What are strategists saying?
"People are becoming a little more risk averse with the march up in technology. While these are great companies, a stock like Amazon (AMZN) isn't cheap. They've had a huge run, and they'll need a pause to refresh a bit, which could be 10-15%, or even 25% in some names," said Chris Bertelsen, chief investment officer at Aviance Capital Management, LLC.
"However, it isn't the end of the world. We haven't had a drawdown in a long time, so one could happen at any time, especially given the confluence of global political risk, and the fact that valuations aren't totally out of control, they are on the high side."
Regarding the possibility of a government shutdown, Bruce Bittles, chief investment strategist at Baird, played down the impact of the news on stocks.
"Market is not down very much so difficult to believe shutdown is involved. It is also old news, nothing really new," he said.
Federal government operations are funded through Friday, and would partially shut down if there's no deal by politicians to extend funding.
(http://www.marketwatch.com/story/unitedhealth-to-buy-davita-doctor-group-for-49b-2017-12-06)Which stocks are on the move?
Shares in Google parent Alphabet Inc.(GOOGL) (GOOGL) rose 1.3% while Amazon was up 0.5%. Earlier, it was reported that Google had pulled YouTube from Amazon streaming devices (http://www.marketwatch.com/story/google-pulls-youtube-from-amazon-streaming-devices-2017-12-05).
American Eagle Outfitters Inc.(AEO) rose 0.6% after it reported third-quarter same-store sales that came in above analyst forecasts (http://www.marketwatch.com/story/american-eagle-outfitters-shares-rise-after-same-store-sales-beat-expectations-2017-12-06).
Jack Daniel's whiskey parent Brown-Forman Corp.(BFA) rose 5% after it reported its quarterly results.
United Parcel Service Inc.(UPS) fell 1.7% after the shipping giant warned about delivery delays (http://www.marketwatch.com/story/ups-warns-of-some-delivery-delays-amid-online-shopping-surge-2017-12-05).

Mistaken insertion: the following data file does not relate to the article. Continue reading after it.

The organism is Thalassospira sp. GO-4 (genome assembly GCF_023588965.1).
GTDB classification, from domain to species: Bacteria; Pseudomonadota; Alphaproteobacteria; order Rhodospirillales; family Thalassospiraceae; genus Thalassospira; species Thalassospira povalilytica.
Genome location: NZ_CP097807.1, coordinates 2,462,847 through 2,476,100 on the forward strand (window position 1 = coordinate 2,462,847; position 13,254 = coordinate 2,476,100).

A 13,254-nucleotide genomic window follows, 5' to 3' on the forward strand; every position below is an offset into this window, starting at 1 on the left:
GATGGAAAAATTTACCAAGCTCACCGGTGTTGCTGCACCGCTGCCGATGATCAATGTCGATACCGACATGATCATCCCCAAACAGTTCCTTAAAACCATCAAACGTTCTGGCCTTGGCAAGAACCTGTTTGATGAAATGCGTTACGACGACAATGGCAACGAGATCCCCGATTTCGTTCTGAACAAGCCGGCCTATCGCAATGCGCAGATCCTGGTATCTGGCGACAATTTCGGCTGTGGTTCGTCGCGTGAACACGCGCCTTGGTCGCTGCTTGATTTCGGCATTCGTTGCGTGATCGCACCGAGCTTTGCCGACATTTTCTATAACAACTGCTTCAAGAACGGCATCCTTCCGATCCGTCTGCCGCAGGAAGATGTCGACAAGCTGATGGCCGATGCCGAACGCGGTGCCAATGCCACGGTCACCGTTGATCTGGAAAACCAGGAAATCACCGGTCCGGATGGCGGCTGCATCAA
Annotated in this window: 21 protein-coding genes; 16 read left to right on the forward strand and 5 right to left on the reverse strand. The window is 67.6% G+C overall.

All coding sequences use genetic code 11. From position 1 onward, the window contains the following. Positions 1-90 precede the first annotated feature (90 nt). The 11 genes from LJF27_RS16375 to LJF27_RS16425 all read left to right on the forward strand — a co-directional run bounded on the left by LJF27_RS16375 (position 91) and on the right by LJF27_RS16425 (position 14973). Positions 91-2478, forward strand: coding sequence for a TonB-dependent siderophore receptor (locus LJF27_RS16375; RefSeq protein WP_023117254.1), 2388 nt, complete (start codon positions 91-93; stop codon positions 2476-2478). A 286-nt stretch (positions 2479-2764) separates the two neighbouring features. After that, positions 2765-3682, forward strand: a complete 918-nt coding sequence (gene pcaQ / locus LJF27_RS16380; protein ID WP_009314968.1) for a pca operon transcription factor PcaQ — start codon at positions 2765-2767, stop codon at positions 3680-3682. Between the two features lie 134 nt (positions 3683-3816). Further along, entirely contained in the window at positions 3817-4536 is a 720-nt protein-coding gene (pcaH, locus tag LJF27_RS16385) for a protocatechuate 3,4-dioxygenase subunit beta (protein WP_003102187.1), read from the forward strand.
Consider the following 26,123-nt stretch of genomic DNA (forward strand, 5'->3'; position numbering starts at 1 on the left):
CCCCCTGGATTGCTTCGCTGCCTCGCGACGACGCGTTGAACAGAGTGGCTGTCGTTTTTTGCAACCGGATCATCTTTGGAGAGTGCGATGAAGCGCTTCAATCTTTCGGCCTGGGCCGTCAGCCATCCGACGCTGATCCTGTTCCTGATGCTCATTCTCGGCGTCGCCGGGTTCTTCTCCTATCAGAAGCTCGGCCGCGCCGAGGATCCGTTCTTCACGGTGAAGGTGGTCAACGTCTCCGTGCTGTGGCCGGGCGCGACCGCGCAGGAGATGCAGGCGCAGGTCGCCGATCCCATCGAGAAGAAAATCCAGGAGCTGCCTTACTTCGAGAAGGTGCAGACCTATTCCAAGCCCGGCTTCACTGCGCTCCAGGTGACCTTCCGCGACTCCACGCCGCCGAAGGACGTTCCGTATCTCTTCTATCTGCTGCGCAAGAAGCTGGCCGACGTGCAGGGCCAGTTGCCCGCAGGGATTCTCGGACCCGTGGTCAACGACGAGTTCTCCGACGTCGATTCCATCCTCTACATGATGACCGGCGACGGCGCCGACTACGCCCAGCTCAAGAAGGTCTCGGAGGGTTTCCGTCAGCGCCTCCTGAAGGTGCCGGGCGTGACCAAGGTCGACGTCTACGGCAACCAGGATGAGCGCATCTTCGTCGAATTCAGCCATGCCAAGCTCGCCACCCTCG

UnitedHealth Group Inc.(UNH) said it would buy DaVita Inc.'s (DVA) physician group for about $4.9 billion in cash (http://www.marketwatch.com/story/unitedhealth-to-buy-davita-doctor-group-for-49b-2017-12-06). Shares of DaVita jumped 12% while UnitedHealth dropped 0.3%.
What are other assets doing?
European stocks (http://www.marketwatch.com/story/european-stocks-on-course-for-2nd-losing-session-with-tech-knocked-down-2017-12-06) dropped for a second day in a row, while falls for tech and mining shares drove losses across Asia markets (http://www.marketwatch.com/story/asia-pacific-markets-drop-on-weakness-in-tech-mining-sectors-2017-12-05).
The ICE U.S. Dollar Index edged higher, while gold futures (http://www.marketwatch.com/story/gold-climbs-from-4-month-low-helped-by-geopolitical-worries-2017-12-06) were rallying from a four-month low and oil futures fell.
Bitcoin moved further above $12,000 (http://www.marketwatch.com/story/bitcoin-hitting-new-records-tops-200-billion-in-market-capitalization-2017-12-05) Wednesday, last trading around $12,691.
Additional reporting by Barbara Kollmeyer and Victor Reklaitis
(END) Dow Jones Newswires
December 06, 2017 13:08 ET (18:08 GMT)